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on 5XX Daventry

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MEGAN Thomas (Soprano)
Tony CLOSE ( Violoncello)
Conducted by B. WALTON O'DONNELL
.RICHARD STRAUSS describes his opera, The Rose
Bearer, as a Comedy for Music. To the ordinary listener it is much the easiest of all his works to understand and enjoy. There is nothing abstruse or unkindly in it, and the Waltz tunes in which it abounds make it plain how rich a vein of natural melody is his to draw upon when he chooses.
The opera is based on an old custom of a bygone age; a suitor used to arrange for a suitable messenger to carry a silver rose to his lady love in token of his devotion. The Rose Boarer in the opera is so much younger and handsomer than the real suitor that the lady is at once attracted by him, and the youth makes no secret of his admiration for her. In their duet they have already confessed something of their feelings for each other, before the rough and ready Baron arrives on the scene to press his suit. The opera has been criticized on the ground that at the old period in which it is set a waltz is really an anachronism. The effect is, however, so wholly pleasing that no one need worry about any such historical inaccuracy. Strauss has shown that he can compose waltzes of the most melodious order, in every way worthy rivals of ; those by his two great namesakes.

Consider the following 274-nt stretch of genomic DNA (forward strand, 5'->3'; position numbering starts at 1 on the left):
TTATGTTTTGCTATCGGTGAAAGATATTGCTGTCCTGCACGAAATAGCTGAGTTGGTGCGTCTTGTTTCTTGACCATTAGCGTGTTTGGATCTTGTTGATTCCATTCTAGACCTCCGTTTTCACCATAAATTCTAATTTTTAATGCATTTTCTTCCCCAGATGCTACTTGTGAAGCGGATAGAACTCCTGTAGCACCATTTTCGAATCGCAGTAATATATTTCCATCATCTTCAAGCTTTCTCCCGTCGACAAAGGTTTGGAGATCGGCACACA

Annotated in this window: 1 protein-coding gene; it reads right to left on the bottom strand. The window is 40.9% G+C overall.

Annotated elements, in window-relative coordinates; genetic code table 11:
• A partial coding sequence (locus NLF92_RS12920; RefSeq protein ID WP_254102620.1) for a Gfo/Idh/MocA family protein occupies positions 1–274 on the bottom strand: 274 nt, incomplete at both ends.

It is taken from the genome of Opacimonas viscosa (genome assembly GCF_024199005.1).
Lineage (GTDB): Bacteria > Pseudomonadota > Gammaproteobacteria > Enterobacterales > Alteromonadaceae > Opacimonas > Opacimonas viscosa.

THE eighth, one of the brightest and most good-humoured of Beethoven's symphonies, was composed mainly during a visit which Beethoven paid to his brother Johann in Linz in 1812. He and his brother were at loggerheads over Johann's matrimonial "affairs, and Beethoven was, besides, in bad health. But there is no hint of trouble nor' despondency in the music, and indeed, when the Symphony appeared, it was criticized as being too lighthearted to be worthy of the great Beethoven.
This slow movement especially was though to be so wanting in seriousness that the Symphony was afterwards played with the great slow movement of the seventh added to it. The fallacy of any such criticism has long ago been recognized, and the whole work has as sure a place in the world's affections as any of the others.

5XX Daventry

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